Thailand, Laos, Cambodia and Vietnam all seem to share similar ideas on how to use the road, but they manifest in their fullest expression in Cambodia. I realised there is one overriding rule of the road - the bigger the vehicle, the greater the right of way. Humans being at the bottom of the scale. As a guide, vehicles drive on the right but that depends a lot on the condition of the road and also convenience. Motorcycles in particular will ride on either side of the road, down one way roads the “wrong” way, through traffic lights, on footpaths and down “walking" streets. Using pedestrian crossings for their intended purpose will lead to a very short life.

Some of the roads in Cambodia are very good, brand new in fact. Others are in the process of being improved, so one side may be sealed and the other side not. So what happens is that everybody uses the sealed part with the motorbikes and tractors dodging the buses and trucks - there are some cars in Cambodia but not lots. Then other roads are dirt with pot-holes - the path of choice is made through - whether it weaves from one side to the other doesn’t matter.

It is obvious that many westerners waste fuel in private cars. What was not obvious to me before is how fuel-inefficient even motorcyclists can be. People ride a motorcycle to work and consider themselves energy-efficient but they’re only scratching the surface. A 125cc bike can easily transport a family of 4 including 2 young children. It can also be used with a wooden blank over the passenger seat to carry boxes, piled high and roped down. It can be used to move house. And when a tow-bar and trailer are installed, the possibilities are endless. Furniture, timber, sacks of seed, bales of crop, containers of fuel can all be transported, loaded up beyond what any non-existent safety regulations would allow. I saw one guy who pushed the envelope a little too far. He had 3 CRT TV’s, around 25”, on the back of his bike which he had dropped trying to avoid a truck.

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Posted by grasshopper 12:19 Archived in Cambodia Comments (1)

Please Sir, Can I Come In?

all seasons in one day
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The most daunting prospect when I started researching this trip was … visas. Requirements for official letters of invitation, confirmed bookings, return air tickets, covering letters from travel agents seemed to make an overland trip beyond reach. After having successfully gotten my Russian and Mongolian visas in Wellington, my Chinese visa in Chiang Mai, Laos visa on arrival, Vietnamese visa in Luang Prabang, I had only one left - Cambodia. This can also be bought on arrival. It was relatively straight forward apart from the $US10 overhead to the bus agent on top of the immigration cost. First time I have been stamped into a country in absentia.

The “bus” trip from Pakse, Laos to Siam Reap, Cambodia involved 5 contrasting vehicle changes - pickup in a ute, minivan to down near the border, an old bus to the border, walk across the border, an even older bus over an even rougher road to Stung Treng, a boat across the Mekong, finally a minivan over a brand new road. The last stretch was the easiest driving you’ll find in Asia - only an assortment of tractors and motorbikes here and there.

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The boat across the Mekong was a vehicular ferry - a large barge for the vehicles tied by rope to a smaller boat. I think the boat operated by expiating loopholes in the laws of momentum. When it started, it strained its guts out and couldn’t move. It reminded me of the children’s story about the little train engine, “I think I can, I think I can”.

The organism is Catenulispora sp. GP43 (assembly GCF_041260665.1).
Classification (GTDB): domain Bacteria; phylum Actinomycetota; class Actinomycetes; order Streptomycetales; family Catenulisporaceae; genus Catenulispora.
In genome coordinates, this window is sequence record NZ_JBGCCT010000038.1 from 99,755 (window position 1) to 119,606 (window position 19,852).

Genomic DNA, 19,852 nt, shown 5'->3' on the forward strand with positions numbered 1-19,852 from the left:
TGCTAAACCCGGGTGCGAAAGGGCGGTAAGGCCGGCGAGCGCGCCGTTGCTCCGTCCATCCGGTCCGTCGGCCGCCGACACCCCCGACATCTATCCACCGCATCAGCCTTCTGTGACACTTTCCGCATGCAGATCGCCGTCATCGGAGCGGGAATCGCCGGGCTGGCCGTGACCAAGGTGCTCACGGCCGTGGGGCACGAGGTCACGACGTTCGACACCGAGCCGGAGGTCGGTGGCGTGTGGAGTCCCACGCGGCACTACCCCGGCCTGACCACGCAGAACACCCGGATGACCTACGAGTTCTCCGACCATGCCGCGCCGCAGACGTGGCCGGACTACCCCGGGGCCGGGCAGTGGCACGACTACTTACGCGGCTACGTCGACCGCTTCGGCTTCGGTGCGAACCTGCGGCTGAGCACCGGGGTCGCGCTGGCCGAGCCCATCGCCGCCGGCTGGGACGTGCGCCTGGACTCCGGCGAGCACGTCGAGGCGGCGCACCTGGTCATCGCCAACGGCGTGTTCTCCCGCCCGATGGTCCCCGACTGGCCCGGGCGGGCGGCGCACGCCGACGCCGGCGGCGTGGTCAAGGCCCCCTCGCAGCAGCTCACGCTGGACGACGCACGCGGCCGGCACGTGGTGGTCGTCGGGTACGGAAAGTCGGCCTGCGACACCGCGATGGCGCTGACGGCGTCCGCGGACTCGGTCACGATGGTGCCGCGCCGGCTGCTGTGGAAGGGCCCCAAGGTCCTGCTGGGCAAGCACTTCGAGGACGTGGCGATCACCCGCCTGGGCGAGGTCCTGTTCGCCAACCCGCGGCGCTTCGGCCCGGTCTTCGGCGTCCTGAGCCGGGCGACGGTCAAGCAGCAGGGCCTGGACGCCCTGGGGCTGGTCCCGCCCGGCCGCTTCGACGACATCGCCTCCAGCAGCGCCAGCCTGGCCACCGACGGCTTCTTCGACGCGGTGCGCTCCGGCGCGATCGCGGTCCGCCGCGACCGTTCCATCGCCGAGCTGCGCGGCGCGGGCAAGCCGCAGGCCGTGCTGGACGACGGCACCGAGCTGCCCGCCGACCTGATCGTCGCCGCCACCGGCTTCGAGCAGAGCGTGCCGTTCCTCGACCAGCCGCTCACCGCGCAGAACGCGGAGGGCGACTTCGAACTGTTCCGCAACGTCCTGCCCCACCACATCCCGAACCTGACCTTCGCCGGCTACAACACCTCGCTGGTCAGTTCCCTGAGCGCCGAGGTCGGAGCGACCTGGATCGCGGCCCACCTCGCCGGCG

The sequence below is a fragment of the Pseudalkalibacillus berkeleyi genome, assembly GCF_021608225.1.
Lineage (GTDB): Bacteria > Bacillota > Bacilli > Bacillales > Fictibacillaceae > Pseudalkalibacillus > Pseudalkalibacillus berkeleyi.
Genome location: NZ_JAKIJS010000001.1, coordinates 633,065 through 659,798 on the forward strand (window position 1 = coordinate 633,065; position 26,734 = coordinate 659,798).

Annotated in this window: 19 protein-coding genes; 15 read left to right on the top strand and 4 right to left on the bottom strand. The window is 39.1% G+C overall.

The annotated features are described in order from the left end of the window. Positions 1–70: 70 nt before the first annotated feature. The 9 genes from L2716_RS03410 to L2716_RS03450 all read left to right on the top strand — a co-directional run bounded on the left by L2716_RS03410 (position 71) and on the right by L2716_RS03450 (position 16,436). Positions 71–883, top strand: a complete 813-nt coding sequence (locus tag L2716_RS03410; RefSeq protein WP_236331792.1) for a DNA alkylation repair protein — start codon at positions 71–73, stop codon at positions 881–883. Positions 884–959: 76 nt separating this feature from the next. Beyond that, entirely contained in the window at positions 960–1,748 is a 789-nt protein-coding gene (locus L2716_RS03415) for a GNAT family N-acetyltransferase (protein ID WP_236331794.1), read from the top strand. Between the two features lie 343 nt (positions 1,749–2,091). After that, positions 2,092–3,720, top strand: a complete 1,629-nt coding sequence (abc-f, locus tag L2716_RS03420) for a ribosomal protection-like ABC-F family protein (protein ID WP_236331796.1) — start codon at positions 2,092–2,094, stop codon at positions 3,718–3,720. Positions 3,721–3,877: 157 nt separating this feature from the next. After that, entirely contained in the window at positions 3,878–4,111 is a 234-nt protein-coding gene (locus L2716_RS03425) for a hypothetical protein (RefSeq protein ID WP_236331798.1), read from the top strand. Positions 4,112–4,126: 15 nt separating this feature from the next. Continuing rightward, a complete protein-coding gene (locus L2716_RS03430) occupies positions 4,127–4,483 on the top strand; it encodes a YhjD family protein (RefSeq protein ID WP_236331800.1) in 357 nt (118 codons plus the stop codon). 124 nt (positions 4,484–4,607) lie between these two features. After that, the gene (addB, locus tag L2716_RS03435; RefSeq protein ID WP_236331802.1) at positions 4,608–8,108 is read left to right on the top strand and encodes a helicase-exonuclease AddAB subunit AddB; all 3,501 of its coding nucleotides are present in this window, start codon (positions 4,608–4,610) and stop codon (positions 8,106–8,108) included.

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Posted by grasshopper 12:04 Archived in Cambodia Comments (0)

Into the Wet

rain
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I was dropped off the Salavan bus at small village near the Tad-Lo waterfalls. After some wandering around I found a bungalow by the river with a water-view that I may not repeat on this trip.

Yesterday I biked about 8km up the hill to the highest of the 3 waterfalls, with views of both the base and from the top. Biking through countryside, coffee plantations, small villages with assorted goats, pigs and variations of cattle. And many of these strange tractors that fascinate me - the tow bar is directly on the back of the 2 wheeled motor and the driver sits on the attached trailer.

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It is ironic that on the first night here I dreamed of being flooded out. There has been some serious rain falling - much of it at night. Culminating in the river swelling to almost below my bungalow, albeit at a height difference of about 12 feet.

I saw the most amazing sight, twice, of Lao men on elephants enter the swollen river on one side, walk across it and out the other side. There was an obviously strong current but the elephants were completely steady. Which shows their immense strength, and also their reliability.

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Posted by grasshopper 19:33 Archived in Laos Comments (0)

The Night the Earth Moved

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I had a choice when leaving Vientiane: a day bus to my intended destination of Pakse arriving ostensibly at 10pm; a day bus to a closer town; or a night bus to Pakse. I chose my usual last resort - the night bus. Except this one was different - it was a “sleeping” bus. A two-tiered bus, it had double-bunk style sleeping berths similar in size I think to the one I had on the train to Bangkok (pictured in an earlier entry) although a little shorter. Only thing it was shared between two. Plus maybe some gear. One way to meet people I guess.

The road from Luang Prabang to Vientiane may have been windy and narrower than usual, but it was generally an ok road. Roads further south are … not so ok. Not as bad as the road from hell; but rough enough to constantly feel. From what I could tell in the dark, the terrain was mostly flat. It was more comfortable lying down than sitting and I did get some sleep.

I arrived at Pakse northern bus terminal early in the morning, once again beside the Mekong river that would surely have given a smoother ride. It is a feature of Lao towns that they have a bus station on the north side of town, for buses to the north; a station on the south side for buses to the south; and maybe one near the centre for local and sideways, I guess. Guaranteed income for the tsongkaeo and yuk-tuk drivers.

So I got a ride into Pakse town, walked down one side of the street, picked up some information for onward buses, crossed the road. And took a yuk-tuk to the southern bus station. The town just didn’t inspire me at 8am.

The bus to Salavan, to the east, was a real bus. A couple of fans at the front. Seats from the 50’s maybe. Holes in it. No livestock on board which was the only thing missing to give it true character.

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Posted by grasshopper 19:28 Archived in Laos Comments (0)